Art of the red brick conversion

I hope I'm not alone when I say I find red brick warehouse conversions to be aesthetically the most endearing architecture genre throughout Melbourne. The earthy, subtle nature of the original building (generally a warehouse) supplemented with modern extensions, and architects on occasion given total creative freedom, that more often than not leads to an exceptional urban outcome. Even new buildings which mimic those around them by incorporating a brick podium tend to blend in exceptionally well. Façadism aside, not many buildings can boast such history, character and contrasting architectural styles all in a package that is generally lowrise and unlikely to raise the ire of the most ardent opponent to urban change.

So today's article pays particular attention to those conversions found throughout North and West Melbourne, two suburbs flush with such warehouses, many of which have already found their adaptive reuse. Dotted throughout both suburbs, some are prevalent while many cannot be seen from main thoroughfares, but rather by traversing the area's side and back streets. Having said that my ultimate conversion (and one of my favourite Melbourne buildings for that matter) is the Unique Electrics Building found on Dryburgh Street and Victoria Street, North Melbourne - plain for all to see.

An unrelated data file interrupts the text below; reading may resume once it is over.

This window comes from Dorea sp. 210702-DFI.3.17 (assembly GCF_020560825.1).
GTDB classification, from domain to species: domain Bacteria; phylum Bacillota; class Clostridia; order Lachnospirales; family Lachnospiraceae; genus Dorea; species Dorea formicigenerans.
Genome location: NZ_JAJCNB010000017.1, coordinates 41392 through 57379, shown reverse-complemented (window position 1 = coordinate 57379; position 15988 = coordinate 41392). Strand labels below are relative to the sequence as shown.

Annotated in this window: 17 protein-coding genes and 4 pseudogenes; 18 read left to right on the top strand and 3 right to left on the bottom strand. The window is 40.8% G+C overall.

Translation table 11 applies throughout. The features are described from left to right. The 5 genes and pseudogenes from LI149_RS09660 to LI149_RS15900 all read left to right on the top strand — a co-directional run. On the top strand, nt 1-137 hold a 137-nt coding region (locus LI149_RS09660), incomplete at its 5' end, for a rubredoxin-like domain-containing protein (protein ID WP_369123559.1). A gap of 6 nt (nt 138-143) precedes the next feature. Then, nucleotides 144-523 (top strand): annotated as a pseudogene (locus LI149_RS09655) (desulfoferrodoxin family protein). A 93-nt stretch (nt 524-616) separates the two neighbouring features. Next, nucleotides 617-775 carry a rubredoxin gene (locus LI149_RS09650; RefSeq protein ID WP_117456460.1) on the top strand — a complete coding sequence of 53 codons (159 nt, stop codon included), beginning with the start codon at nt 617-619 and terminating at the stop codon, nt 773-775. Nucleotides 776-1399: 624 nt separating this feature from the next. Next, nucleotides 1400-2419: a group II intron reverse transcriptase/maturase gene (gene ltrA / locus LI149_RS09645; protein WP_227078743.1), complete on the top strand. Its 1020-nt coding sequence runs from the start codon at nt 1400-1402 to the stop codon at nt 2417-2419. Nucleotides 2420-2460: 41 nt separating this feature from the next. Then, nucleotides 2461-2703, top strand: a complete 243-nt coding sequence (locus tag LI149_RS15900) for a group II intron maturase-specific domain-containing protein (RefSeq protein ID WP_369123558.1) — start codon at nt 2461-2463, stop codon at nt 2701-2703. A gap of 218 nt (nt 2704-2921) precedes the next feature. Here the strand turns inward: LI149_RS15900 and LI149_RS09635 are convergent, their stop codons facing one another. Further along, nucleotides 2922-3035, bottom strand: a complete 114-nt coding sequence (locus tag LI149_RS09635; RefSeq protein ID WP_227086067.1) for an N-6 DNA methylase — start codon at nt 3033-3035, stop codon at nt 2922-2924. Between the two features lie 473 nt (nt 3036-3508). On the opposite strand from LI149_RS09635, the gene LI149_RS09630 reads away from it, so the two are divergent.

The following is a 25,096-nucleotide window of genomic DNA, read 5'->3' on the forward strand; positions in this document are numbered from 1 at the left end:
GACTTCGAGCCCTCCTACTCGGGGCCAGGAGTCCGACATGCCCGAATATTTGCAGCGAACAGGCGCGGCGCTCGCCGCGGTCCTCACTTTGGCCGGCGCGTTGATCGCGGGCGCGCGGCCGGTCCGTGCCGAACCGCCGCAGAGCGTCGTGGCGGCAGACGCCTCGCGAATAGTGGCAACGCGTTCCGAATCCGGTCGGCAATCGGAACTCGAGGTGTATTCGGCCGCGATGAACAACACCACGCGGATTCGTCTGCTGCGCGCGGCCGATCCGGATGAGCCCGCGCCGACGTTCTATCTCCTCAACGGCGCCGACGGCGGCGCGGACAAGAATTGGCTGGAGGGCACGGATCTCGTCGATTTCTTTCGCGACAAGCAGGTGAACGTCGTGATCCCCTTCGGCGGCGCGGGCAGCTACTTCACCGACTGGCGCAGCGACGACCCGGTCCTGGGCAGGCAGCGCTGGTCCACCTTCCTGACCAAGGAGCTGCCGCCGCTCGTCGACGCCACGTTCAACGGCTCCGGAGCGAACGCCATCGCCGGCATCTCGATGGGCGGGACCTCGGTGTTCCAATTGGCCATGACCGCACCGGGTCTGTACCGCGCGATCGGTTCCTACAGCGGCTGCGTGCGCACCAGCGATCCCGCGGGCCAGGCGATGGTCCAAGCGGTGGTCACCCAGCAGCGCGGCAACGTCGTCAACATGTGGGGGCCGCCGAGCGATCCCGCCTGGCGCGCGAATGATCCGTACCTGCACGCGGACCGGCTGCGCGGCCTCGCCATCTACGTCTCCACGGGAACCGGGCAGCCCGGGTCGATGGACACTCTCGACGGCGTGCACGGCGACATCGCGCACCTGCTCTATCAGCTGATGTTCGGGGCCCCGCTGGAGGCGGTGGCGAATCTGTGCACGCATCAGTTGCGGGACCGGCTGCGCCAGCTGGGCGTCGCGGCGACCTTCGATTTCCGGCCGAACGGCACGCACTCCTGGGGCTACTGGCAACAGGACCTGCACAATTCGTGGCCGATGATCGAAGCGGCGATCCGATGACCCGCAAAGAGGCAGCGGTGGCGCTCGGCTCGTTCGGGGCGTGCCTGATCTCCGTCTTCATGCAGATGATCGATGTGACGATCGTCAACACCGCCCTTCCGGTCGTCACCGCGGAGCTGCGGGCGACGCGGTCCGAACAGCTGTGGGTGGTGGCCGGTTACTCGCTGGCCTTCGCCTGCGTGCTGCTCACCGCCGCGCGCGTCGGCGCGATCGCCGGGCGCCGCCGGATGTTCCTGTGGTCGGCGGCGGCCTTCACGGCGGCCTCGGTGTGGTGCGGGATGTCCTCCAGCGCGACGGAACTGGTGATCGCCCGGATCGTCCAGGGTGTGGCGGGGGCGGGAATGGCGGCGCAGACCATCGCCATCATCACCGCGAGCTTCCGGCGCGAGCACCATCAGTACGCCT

Its design, scale, material and colour composition can't be beaten! Aside from knowing that Urban Spaces Architects at one point held space within the building, the internet has yielded scarce little by way of information so feel free to add comment and appease my curiousity if you have any further information on the Unique Electrics Building.

Further potential conversions are in the pipeline through the area with the most notable being 181-189 Capel Street, North Melbourne. Currently on offer for short term lease, feasibility and development concepts have been put forward by a number of firms, on of which is Genton Architects. Their website project statement reads as follows;

"A site investigation and yield study was conducted to review the potential yield of a former industrial site on Melbourne’s CBD fringe. The project proposed to restore the existing brickwork façade into a retail podium on corner with high visibility. A new service lane provides access for the anchor tenant. A series of lower scale residential apartments were situated above with city views."

Here's hoping something akin to the above design above is realised. Regardless see below a compilation of images from North and West Melbourne, by no means an absolute pictorial list but nonetheless a snapshot of the quality architecture that lies sometimes where least expected. In times to come will look at conversions through other Melbourne locales.


O'Connell Street, North Melbourne

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